The Origin of Systematics in Gurdjieff's Talks

from In Search of the Miraculous by P.D. Ouspensky: CHAPTER 14

THERE were certain points to which G. invariably used to return in all his talks with us after the formal lectures, to which outside people were admitted, were over. The first was the question of self-remembering and the necessity of constant work on oneself in order to attain this, and the second was the question of the imperfection of our language and of the difficulty of conveying "objective truths" in our words.

As I have already mentioned before, G. used the expressions "objective" and "subjective" in a special sense, taking as a basis the divisions of "subjective" and "objective" states of consciousness. All our ordinary knowledge which is based on ordinary methods of observation and verifi­cation of observations, all scientific theories deduced from the observation of facts accessible to us in subjective states of consciousness, he called subjective. Knowledge based upon ancient methods and principles of observation, knowledge of things in themselves, knowledge accompany­ing "an objective state of consciousness," knowledge of the All, was for him objective knowledge.

I will try to convey what followed as far as I remember it, making use partly of notes made by some of G.'s Moscow pupils and partly of notes of my own on the Petersburg talks.

"One of the most central of the ideas of objective knowledge," said G., "is the idea of the unity of everything, of unity in diversity. From ancient times people who have understood the content and the meaning of this idea, and have seen in it the basis of objective knowledge, have endeavored to find a way of transmitting this idea in a form compre­hensible to others. The successive transmission of the ideas of objective knowledge has always been a part of the task of those possessing this knowledge. In such cases the idea of the unity of everything, as the funda­mental and central idea of this knowledge, had to be transmitted first and transmitted with adequate completeness and exactitude. And to do this the idea had to be put into such forms as would insure its proper perception by others and avoid in its transmission the possibility of distortion and corruption. For this purpose the people to whom the idea was being transmitted were required to undergo a proper preparation, and the idea itself was put either into a logical form, as for instance in philosophical systems which endeavored to give a definition of the 'funda­mental principle' or arche from which everything else was derived, or into religious teachings which endeavored to create an element of faith and to evoke a wave of emotion carrying people up to the level of 'objective consciousness.' The attempts of both the one and the other, sometimes more sometimes less successful, run through the whole history of man­kind from the most ancient times up to our own time and they have taken the form of religious and philosophical creeds which have remained like monuments on the paths of these attempts to unite the thought of mankind and esoteric thought.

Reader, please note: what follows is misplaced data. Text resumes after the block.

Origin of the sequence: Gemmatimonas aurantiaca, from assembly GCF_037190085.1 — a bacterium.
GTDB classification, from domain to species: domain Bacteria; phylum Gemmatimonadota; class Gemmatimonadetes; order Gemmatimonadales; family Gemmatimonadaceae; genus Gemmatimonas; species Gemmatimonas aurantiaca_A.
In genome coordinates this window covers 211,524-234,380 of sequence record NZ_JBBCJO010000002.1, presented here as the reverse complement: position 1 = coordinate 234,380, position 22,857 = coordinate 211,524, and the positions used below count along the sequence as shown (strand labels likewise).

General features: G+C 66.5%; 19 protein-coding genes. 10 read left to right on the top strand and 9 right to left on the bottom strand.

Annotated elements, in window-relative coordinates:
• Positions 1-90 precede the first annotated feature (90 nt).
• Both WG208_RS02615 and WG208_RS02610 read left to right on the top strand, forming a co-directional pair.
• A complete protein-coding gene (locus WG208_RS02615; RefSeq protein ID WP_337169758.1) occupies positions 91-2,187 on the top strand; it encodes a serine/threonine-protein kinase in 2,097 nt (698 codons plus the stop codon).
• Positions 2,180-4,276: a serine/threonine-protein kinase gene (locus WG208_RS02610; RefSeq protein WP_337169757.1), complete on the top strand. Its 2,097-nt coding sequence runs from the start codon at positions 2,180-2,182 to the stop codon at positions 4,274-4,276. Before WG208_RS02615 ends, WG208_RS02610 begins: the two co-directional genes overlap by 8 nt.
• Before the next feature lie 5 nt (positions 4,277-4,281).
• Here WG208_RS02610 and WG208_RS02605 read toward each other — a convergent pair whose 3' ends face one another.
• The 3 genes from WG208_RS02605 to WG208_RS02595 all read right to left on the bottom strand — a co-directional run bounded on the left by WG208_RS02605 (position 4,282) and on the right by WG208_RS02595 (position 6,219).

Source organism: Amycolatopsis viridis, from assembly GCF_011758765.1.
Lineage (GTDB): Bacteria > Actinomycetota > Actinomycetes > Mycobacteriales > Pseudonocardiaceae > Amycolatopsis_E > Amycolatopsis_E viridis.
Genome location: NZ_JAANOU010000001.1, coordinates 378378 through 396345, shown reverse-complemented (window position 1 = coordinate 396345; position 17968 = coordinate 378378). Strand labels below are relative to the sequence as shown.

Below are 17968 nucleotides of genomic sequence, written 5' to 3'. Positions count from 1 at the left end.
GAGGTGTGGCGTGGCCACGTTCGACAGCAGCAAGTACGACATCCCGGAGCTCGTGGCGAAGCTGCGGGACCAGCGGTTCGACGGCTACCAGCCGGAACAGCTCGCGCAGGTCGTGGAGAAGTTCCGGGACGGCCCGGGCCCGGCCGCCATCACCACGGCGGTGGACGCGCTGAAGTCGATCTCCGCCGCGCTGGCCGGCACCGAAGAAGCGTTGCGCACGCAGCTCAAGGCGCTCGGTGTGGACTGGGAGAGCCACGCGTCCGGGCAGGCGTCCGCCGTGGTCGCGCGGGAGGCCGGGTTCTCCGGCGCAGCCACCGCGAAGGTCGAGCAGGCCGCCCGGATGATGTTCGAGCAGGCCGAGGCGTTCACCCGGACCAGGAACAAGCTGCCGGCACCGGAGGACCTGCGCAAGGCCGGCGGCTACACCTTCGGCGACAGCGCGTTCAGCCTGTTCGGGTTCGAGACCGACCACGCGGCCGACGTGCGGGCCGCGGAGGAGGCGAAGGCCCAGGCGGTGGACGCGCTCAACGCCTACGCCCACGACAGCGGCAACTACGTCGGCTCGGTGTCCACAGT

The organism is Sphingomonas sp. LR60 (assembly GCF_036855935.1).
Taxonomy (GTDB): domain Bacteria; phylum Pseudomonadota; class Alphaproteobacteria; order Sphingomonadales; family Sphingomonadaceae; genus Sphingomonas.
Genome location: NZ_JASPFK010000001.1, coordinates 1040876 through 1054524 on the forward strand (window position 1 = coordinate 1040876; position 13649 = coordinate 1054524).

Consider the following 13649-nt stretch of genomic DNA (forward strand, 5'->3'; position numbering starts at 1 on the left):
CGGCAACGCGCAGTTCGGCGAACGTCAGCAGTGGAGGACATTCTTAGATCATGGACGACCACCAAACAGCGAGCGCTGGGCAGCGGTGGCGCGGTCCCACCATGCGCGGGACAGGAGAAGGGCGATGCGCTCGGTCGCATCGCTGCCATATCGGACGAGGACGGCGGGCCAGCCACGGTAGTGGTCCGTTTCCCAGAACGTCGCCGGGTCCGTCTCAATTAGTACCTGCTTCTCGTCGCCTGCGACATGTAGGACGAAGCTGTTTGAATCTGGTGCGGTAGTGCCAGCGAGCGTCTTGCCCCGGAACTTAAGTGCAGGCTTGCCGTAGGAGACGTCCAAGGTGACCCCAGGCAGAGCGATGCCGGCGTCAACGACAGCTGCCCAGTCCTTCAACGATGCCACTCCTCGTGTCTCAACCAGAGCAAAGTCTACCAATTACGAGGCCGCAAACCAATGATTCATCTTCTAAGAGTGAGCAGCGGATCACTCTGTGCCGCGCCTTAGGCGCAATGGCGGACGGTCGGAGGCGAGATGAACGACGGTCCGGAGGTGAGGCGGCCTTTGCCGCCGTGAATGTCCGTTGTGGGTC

"But objective knowledge, the idea of unity included, belongs to ob­jective consciousness. The forms which express this knowledge when perceived by subjective consciousness are inevitably distorted and, instead of truth, they create more and more delusions. With objective conscious­ness it is possible to see and feel the unity of everything. But for subjective consciousness the world is split up into millions of separate and uncon­nected phenomena. Attempts to connect these phenomena into some sort of system in a scientific or a philosophical way lead to nothing because man cannot reconstruct the idea of the whole starting from separate facts and they cannot divine the principles of the division of the whole without knowing the laws upon which this division is based.

"None the less the idea of the unity of everything exists also in intel­lectual thought but in its exact relation to diversity it can never be clearly expressed in words or in logical forms. There remains always the insur­mountable difficulty of language. A language which has been constructed through expressing impressions of plurality and diversity in subjective states of consciousness can never transmit with sufficient completeness and clarity the idea of unity which is intelligible and obvious for the objective state of consciousness.